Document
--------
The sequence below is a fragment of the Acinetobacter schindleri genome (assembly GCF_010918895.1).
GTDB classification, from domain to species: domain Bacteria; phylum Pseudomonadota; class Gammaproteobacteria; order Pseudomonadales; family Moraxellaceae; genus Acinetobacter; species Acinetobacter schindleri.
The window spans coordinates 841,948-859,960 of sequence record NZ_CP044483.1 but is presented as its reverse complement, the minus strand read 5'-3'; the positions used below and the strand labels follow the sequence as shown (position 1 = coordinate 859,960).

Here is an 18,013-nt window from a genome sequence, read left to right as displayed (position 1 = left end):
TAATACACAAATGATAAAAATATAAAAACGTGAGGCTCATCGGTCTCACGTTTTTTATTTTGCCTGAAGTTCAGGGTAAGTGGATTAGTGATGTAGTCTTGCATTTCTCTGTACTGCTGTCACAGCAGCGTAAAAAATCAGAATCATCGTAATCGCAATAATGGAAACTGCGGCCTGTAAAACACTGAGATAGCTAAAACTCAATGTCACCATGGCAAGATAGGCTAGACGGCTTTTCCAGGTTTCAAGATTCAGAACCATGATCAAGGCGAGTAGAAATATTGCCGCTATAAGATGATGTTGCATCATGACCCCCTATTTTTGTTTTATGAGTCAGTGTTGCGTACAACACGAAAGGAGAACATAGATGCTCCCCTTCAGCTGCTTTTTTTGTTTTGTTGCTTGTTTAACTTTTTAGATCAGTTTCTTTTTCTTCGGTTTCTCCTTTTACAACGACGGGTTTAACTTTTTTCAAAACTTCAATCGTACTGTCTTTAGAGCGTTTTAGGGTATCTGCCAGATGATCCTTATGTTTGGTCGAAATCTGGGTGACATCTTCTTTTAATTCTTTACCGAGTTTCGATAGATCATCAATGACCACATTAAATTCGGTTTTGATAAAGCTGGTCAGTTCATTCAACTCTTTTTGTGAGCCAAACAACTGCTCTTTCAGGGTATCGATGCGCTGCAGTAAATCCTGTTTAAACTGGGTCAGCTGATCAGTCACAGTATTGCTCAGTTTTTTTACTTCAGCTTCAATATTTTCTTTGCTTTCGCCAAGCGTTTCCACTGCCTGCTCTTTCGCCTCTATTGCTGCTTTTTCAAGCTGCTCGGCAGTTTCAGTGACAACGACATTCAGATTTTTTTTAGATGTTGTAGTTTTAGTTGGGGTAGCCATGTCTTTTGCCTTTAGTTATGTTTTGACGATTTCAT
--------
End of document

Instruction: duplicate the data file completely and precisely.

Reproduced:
The sequence below is a fragment of the Acinetobacter schindleri genome (assembly GCF_010918895.1).
GTDB classification, from domain to species: domain Bacteria; phylum Pseudomonadota; class Gammaproteobacteria; order Pseudomonadales; family Moraxellaceae; genus Acinetobacter; species Acinetobacter schindleri.
The window spans coordinates 841,948-859,960 of sequence record NZ_CP044483.1 but is presented as its reverse complement, the minus strand read 5'-3'; the positions used below and the strand labels follow the sequence as shown (position 1 = coordinate 859,960).

Here is an 18,013-nt window from a genome sequence, read left to right as displayed (position 1 = left end):
TAATACACAAATGATAAAAATATAAAAACGTGAGGCTCATCGGTCTCACGTTTTTTATTTTGCCTGAAGTTCAGGGTAAGTGGATTAGTGATGTAGTCTTGCATTTCTCTGTACTGCTGTCACAGCAGCGTAAAAAATCAGAATCATCGTAATCGCAATAATGGAAACTGCGGCCTGTAAAACACTGAGATAGCTAAAACTCAATGTCACCATGGCAAGATAGGCTAGACGGCTTTTCCAGGTTTCAAGATTCAGAACCATGATCAAGGCGAGTAGAAATATTGCCGCTATAAGATGATGTTGCATCATGACCCCCTATTTTTGTTTTATGAGTCAGTGTTGCGTACAACACGAAAGGAGAACATAGATGCTCCCCTTCAGCTGCTTTTTTTGTTTTGTTGCTTGTTTAACTTTTTAGATCAGTTTCTTTTTCTTCGGTTTCTCCTTTTACAACGACGGGTTTAACTTTTTTCAAAACTTCAATCGTACTGTCTTTAGAGCGTTTTAGGGTATCTGCCAGATGATCCTTATGTTTGGTCGAAATCTGGGTGACATCTTCTTTTAATTCTTTACCGAGTTTCGATAGATCATCAATGACCACATTAAATTCGGTTTTGATAAAGCTGGTCAGTTCATTCAACTCTTTTTGTGAGCCAAACAACTGCTCTTTCAGGGTATCGATGCGCTGCAGTAAATCCTGTTTAAACTGGGTCAGCTGATCAGTCACAGTATTGCTCAGTTTTTTTACTTCAGCTTCAATATTTTCTTTGCTTTCGCCAAGCGTTTCCACTGCCTGCTCTTTCGCCTCTATTGCTGCTTTTTCAAGCTGCTCGGCAGTTTCAGTGACAACGACATTCAGATTTTTTTTAGATGTTGTAGTTTTAGTTGGGGTAGCCATGTCTTTTGCCTTTAGTTATGTTTTGACGATTTCAT